Secretary of State
College Students Make Their Choices for President and U.S. Senate, Hundreds Register to Vote
(Frankfort, KY) If the election were held today, Kentucky college students would choose to split their ballot and elect the Democratic Obama/Biden Ticket for President of the United States and re-elect Senator Mitch McConnell. The election was sponsored by the Office of Secretary of State Trey Grayson as part of the Civic Literacy Initiative of Kentucky (CLIK) and Kentucky Civics Month.
“We were delighted that so many students took time out of their busy college schedules to participate in the mock election, register to vote, and learn more about absentee voting,” remarked Secretary Grayson. “We hope that this will begin a lifelong commitment to voting among these young people.”
The voter percentages for each race were as follows:
United States President:
John McCain/Sarah Palin (Republican) – 42.4%
Barack Obama/Joe Biden (Democrat) – 53.5%
Ralph Nader/Matt Gonzalez (Independent) – 1.6%
Chuck Baldwin/Robert Thornsberry (Constitution) – 0.3%
Bob Barr/Wayne Root (Libertarian) – 1.2%
Write-in – 1.0%
United States Senator
Mitch McConnell (R) – 50.2%
Bruce Lunsford (D) – 48.8%
Write-in – 1.0%
This is the second of three such mock elections. The first was held at the campuses of the Governor’s Scholars Program during July in which students voted for President of the United States. John McCain won the election by 2.5%. The final mock election is Kentucky Student Mock Election for elementary, middle, and high school students on October 30, 2008 as part of the National Student/Parent Mock Election. Teachers can still register for the mock election at www.sos.ky.gov/mockelection.
Twelve universities and colleges participated in the mock election tour: Bellarmine University (BU), Centre College (CC), Eastern Kentucky University (EKU), Kentucky State University (KSU), Morehead State University (MoSU), Murray State University (MuSU), Northern Kentucky University (NKU), Pikeville College (PC), Transylvania University (TU), the University of Kentucky (UK), the University of Louisville (UofL), and Western Kentucky University (WKU).
The Office of the Secretary of State partnered with the Student Government Associations on each campus to publicize the event. 2,188 students participated in the elections that began in mid-September and concluded on October 6, 2008. Obama/Biden won individual campus votes at BU, CC, KSU, MuSU, NKU, PC, UofL, and WKU. McCain/Palin won at EKU, MoSU, TU, and UK. Mitch McConnell won at EKU, MoSU, MuSU, TU, UK, UofL, and WKU, and Bruce Lunsford won at CC, KSU, NKU, and PC. McConnell and Lunsford tied at BC.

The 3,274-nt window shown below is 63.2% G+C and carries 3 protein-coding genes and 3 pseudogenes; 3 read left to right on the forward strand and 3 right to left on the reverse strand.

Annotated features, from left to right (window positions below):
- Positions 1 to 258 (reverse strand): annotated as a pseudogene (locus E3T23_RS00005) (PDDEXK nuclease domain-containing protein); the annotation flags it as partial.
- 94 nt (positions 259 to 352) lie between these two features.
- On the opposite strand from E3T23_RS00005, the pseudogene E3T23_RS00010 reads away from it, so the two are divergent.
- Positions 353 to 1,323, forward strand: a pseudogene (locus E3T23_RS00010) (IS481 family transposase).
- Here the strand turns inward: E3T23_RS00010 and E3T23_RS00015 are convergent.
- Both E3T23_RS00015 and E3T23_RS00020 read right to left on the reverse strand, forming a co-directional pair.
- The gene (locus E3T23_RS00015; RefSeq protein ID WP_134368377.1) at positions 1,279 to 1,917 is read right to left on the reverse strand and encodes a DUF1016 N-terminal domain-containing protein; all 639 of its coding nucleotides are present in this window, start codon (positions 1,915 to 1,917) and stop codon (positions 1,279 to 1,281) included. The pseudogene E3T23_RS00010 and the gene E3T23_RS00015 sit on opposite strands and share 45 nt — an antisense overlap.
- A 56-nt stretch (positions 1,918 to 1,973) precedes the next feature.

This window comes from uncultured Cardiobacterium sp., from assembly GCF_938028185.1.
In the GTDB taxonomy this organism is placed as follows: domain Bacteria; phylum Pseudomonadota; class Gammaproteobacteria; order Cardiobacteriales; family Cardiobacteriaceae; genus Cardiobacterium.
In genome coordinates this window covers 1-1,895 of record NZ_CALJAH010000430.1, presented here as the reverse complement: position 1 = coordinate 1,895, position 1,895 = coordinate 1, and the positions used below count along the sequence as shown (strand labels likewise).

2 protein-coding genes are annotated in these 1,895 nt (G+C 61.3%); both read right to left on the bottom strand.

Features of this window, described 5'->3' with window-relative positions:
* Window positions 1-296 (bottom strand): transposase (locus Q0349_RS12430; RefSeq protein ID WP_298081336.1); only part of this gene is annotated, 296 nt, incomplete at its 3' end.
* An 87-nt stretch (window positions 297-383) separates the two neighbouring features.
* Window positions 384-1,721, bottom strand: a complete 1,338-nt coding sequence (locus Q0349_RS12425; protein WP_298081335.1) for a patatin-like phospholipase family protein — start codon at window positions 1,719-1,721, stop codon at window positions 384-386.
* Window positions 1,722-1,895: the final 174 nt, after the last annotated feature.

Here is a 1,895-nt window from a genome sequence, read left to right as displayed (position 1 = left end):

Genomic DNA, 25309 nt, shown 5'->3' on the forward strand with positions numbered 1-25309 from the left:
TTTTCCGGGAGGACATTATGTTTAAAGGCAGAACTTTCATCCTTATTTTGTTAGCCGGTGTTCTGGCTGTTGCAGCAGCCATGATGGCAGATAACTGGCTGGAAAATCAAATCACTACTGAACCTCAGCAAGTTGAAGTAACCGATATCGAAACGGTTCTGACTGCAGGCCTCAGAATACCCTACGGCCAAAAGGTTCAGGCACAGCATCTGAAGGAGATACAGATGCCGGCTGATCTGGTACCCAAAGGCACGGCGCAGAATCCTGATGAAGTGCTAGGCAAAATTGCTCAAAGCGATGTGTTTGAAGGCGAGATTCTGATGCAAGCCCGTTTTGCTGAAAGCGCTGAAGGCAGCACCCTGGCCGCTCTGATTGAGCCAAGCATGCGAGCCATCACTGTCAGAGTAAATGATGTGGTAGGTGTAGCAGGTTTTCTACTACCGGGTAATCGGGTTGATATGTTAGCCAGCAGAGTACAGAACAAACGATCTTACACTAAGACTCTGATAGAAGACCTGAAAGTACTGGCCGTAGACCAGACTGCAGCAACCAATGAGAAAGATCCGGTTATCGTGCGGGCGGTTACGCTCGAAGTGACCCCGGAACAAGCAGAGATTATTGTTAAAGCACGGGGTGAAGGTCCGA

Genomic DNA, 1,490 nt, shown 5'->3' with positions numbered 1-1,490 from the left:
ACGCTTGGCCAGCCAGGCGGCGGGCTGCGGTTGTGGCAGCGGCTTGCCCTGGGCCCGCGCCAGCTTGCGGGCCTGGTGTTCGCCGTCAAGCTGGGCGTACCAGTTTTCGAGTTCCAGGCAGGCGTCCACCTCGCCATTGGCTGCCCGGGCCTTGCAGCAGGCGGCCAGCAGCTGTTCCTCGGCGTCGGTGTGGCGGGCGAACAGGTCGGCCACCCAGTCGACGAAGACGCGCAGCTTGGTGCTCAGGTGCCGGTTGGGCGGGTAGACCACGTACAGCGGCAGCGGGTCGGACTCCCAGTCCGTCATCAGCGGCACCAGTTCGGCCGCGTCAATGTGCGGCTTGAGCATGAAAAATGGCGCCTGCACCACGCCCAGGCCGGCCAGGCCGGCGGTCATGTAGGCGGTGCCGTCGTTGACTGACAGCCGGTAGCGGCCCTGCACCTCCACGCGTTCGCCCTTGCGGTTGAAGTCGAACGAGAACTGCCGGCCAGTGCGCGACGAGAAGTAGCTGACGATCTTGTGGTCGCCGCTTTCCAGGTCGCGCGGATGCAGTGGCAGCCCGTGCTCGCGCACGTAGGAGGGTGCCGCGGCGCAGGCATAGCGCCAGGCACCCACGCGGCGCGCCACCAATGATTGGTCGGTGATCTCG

A staff member for the Office of the Secretary of State was on hand at each university to demonstrate one of the state’s common voting machines, help first time voters register, and answer questions about absentee voting.
“The general election falls on the heels of mid-terms and slightly before Thanksgiving break, and many young people may not be thinking about the voting process due to scholastic distractions,” stated Secretary of State Trey Grayson. “My hope is that in hosting mock elections, we will increase awareness of the elections and remind college-age students that their voices are important.”
Grayson directs the CLIK, a multi-year effort that will determine a strategy for enhancing long-term civic engagement and civic literacy within the Commonwealth. As part of that effort, he released a report, Rediscovering Democracy: An Agenda for Action, that calls upon the state to take tangible steps to increase civic literacy. The report, which details four principle recommendations and scores of additional recommendations, was developed from the work of the Kentucky Workgroup on Civic Literacy and the CLIK.
A focus of the report is increased technology in order to further engage students in the political process. Grayson’s office has an international award-winning website with increased online election services so that information is readily available for Kentucky citizens 24 hours-a-day/7 days-a-week. Grayson is also a pioneer in using popular mediums such as Facebook to make the political system more approachable to young people.
“By involving students in the democratic process, we wish to not only energize young people to vote, but to also remind their family and friends about the importance of voting on November 4, 2008,” said Secretary Grayson.
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